Ethiopia Must Accommodate the Legitimate Demands of the Federalist Camp – or Perish
Teferi Mergo argues that faced with limited options the international community must support a political settlement between Ethiopia’s warring federalist and the unitary camps.
The Ethiopian state is facing an existential threat, with devastating civil conflicts raging in many parts of the country. The key drivers of these conflicts are the unresolved contestations between the two opposing views about the identity of the country (the federalist and the unitarist views), and they must be resolved adequately to avert a calamitous collapse of the state. The only course of action that can restore some semblance of peace and stability to the country appears to be a robust measure by the international community – a concerted effort backed by a credible threat that induces the warring parties to resolve their differences through dialogue.
Powerful nations from the West and the East have supported successive authoritarian Ethiopian regimes for their own strategic and geopolitical reasons. Although some of the foreign aid to Ethiopia has been utilized properly (e.g., the improvements in health outcomes in Ethiopia can be linked to the investments made in its health sector, made possible with foreign aid from the West), Ethiopia’s Autocracy and Authority scores have worsened, even as the volume of aid to the country increased monotonically.
An empirically unsupportable variant of modernization theory – the hypothesis that democracy is an outcome of economic progress – has been used to justify authoritarianism in Ethiopia, while the country addressed its pressing economic problems. However, the facts on the ground suggest that democracy can’t wait in Ethiopia, with different nationalities demanding to secure the right to self-determination enshrined in the country’s constitution.
Still, there might be some within the international community who continue to advocate for a revamped version of the same old policies, with the view that the so-called developmental state approach – where an authoritarian leadership can “deliver on ambitious development plans” – might be more appropriate for a country like Ethiopia. Worse, there are influential people who have bought into the idea that the existing federal order in Ethiopia must be replaced with other political arrangements to “unify” the country.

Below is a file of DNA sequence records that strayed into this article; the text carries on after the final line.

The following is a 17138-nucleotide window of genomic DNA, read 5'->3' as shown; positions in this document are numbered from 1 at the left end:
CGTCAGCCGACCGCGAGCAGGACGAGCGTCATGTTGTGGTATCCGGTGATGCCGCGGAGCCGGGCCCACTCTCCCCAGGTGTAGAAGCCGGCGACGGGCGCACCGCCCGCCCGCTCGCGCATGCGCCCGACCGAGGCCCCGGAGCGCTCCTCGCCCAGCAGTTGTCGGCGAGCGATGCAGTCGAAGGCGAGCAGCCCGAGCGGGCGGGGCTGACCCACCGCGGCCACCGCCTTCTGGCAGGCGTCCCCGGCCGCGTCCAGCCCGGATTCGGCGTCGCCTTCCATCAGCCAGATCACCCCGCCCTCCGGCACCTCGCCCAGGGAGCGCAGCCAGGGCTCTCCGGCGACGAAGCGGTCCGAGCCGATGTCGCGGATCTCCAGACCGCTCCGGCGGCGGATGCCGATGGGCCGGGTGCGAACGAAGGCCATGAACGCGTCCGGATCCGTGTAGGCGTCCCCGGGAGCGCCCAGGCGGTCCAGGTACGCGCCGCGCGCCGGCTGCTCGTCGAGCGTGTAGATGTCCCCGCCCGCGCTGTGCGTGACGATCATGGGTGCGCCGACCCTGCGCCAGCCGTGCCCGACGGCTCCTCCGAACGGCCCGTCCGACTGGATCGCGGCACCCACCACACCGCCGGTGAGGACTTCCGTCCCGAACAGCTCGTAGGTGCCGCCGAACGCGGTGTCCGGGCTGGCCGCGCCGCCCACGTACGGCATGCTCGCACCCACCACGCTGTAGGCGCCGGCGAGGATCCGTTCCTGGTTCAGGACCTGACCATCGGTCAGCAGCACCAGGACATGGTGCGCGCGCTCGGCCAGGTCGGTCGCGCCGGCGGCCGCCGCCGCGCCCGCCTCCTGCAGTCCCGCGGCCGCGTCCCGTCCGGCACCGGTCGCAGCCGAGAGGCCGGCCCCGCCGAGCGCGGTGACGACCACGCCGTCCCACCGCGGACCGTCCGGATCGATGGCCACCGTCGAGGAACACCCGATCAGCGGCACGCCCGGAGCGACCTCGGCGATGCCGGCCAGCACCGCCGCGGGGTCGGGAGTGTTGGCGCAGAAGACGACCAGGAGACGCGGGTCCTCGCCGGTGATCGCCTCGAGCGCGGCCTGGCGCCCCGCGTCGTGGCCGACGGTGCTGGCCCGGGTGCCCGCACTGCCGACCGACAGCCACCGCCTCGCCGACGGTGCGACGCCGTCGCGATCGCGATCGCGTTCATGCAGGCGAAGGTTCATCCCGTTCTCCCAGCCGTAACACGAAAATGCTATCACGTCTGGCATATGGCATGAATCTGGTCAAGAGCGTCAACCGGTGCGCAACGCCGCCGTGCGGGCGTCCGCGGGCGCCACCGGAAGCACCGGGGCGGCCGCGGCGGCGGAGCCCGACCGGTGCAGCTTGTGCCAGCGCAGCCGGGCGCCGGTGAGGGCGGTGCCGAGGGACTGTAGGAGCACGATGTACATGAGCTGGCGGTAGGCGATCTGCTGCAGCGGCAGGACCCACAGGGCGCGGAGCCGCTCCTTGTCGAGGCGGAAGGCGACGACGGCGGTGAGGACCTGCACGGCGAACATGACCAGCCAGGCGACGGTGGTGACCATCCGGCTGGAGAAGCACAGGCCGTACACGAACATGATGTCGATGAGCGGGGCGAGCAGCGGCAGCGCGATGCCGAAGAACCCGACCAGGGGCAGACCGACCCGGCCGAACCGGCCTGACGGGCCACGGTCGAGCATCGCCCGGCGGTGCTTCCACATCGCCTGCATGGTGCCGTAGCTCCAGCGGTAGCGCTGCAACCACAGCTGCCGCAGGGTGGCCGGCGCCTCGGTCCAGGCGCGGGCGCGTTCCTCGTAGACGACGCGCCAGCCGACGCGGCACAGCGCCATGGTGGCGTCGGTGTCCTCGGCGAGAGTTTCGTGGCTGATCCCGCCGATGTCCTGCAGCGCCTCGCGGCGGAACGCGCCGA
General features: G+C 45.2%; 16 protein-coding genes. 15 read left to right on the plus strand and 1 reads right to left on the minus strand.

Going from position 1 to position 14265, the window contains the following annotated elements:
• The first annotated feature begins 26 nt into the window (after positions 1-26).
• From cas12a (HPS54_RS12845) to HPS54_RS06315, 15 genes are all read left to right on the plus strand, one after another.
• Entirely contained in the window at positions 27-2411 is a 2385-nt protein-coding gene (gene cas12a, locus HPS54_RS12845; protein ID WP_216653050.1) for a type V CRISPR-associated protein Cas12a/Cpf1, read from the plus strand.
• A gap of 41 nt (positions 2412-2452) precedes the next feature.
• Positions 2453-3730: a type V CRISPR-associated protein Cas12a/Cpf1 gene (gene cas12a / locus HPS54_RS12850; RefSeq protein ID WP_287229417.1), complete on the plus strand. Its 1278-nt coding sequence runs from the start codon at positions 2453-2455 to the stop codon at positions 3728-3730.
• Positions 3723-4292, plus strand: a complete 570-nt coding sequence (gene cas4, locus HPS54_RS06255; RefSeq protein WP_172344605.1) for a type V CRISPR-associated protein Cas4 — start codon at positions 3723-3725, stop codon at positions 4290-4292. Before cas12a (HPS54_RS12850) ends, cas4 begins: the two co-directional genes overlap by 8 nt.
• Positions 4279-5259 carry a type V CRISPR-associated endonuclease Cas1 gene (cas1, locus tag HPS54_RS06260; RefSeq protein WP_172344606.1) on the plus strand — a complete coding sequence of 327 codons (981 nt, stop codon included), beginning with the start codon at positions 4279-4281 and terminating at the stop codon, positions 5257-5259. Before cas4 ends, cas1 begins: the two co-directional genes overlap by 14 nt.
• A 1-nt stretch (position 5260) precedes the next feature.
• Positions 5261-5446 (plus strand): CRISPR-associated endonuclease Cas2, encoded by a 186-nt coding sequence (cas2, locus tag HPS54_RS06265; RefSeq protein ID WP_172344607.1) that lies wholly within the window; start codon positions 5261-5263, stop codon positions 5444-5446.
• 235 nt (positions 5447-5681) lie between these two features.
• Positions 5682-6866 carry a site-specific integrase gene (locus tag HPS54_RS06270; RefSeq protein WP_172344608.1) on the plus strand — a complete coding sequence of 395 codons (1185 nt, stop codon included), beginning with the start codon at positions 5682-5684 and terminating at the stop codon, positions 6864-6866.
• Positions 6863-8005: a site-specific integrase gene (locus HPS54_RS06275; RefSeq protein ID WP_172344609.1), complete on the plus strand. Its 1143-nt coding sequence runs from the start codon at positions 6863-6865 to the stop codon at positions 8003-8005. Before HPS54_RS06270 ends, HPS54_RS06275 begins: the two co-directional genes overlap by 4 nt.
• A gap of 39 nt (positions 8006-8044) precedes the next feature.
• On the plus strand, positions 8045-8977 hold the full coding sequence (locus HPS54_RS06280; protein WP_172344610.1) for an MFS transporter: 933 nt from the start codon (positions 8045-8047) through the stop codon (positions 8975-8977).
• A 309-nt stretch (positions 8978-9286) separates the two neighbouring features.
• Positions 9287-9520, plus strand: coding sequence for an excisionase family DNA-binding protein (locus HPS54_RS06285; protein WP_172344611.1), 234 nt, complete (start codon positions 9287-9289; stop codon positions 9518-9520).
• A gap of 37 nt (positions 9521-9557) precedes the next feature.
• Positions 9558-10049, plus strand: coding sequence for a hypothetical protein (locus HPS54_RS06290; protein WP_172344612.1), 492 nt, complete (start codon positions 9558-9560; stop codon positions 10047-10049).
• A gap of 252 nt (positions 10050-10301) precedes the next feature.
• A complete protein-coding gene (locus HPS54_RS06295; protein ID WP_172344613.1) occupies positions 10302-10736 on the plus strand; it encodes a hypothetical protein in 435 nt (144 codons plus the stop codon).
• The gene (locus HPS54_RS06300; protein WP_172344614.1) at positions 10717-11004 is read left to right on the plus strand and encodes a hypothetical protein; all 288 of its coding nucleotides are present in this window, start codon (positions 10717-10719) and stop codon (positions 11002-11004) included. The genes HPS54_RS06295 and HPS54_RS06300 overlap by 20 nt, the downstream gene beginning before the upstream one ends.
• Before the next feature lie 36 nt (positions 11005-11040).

Both perspectives are wrong. While Ethiopia is not expected to become a Jeffersonian democracy anytime soon, there is no reason why the country lags its African peers in terms of human freedom. It ranks within the bottom tenth of African countries in terms of the Human Freedom Index, and it has been classified recently as not free, despite undergoing major upheavals in the last fifty years to institute a democratic government.
The recent change in the country was powered by the youth who believed in the cause of freedom and justice, and it is unlikely that millions of the same young people – who are unemployed, and educated enough to understand the impact of governance on other indicators of development – will settle for anything less than having a government that is representative and accountable to all Ethiopians. In particular, if Ethiopia’s governance record continues to deteriorate, and its misery index worsens (high levels of unemployment coupled with skyrocketing inflation), it is difficult to see how the youth will take kindly to their deteriorating prospects for better life.
The possibility that the government can successfully crack down on dissenting voices – à la Al Sisi’s regime in Egypt, for instance – is far from being achievable either. The once formidable Ethiopian army (ENDF) seems incapable of defending the country’s borders, as it is overstretched trying – unsuccessfully – to contain ethno-nationalist insurgencies in Tigray, Oromia and Benishangul. It appears that the ENDF has lost some of its hardware and personnel in the Tigray operation, and it could be experiencing difficulty replenishing its forces with manpower, partly due to the ethnic dimension of the conflict that the country has plunged into. Here is, for instance, a recent speech in which the Ethiopian Prime Minister, Mr. Abiy, expressed his anguish that the ENDF is having difficulty finding new recruits – and pleading with the youth to join the army to protect the country from “enemies from near and far”.